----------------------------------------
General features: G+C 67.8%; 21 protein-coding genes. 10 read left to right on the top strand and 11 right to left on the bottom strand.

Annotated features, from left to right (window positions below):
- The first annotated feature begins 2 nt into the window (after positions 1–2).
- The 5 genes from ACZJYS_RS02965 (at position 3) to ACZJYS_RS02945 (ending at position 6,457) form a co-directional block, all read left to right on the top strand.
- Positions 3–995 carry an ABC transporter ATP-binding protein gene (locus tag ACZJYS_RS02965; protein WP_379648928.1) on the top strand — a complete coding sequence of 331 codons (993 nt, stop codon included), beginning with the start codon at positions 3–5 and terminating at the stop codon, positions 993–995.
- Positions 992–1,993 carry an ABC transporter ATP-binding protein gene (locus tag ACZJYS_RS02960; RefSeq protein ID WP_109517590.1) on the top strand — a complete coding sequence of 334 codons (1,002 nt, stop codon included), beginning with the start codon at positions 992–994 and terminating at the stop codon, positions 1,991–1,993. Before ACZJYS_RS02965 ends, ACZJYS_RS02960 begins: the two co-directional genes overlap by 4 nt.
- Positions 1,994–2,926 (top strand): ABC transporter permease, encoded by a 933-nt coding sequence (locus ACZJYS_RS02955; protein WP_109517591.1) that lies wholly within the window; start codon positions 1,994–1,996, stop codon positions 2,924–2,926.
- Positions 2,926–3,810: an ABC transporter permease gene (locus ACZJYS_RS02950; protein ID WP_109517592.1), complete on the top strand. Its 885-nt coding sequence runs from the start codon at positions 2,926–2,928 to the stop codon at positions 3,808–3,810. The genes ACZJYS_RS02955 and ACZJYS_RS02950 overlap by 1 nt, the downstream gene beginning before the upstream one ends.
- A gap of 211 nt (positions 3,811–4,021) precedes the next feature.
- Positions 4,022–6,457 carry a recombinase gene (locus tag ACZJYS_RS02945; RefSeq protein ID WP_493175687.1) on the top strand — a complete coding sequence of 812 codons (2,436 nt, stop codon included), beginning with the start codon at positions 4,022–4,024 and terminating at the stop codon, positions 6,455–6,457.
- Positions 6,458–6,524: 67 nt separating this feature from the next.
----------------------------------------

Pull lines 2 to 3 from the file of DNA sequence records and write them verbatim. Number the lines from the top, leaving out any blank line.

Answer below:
Annotated features, from left to right (window positions below):
- The first annotated feature begins 2 nt into the window (after positions 1–2).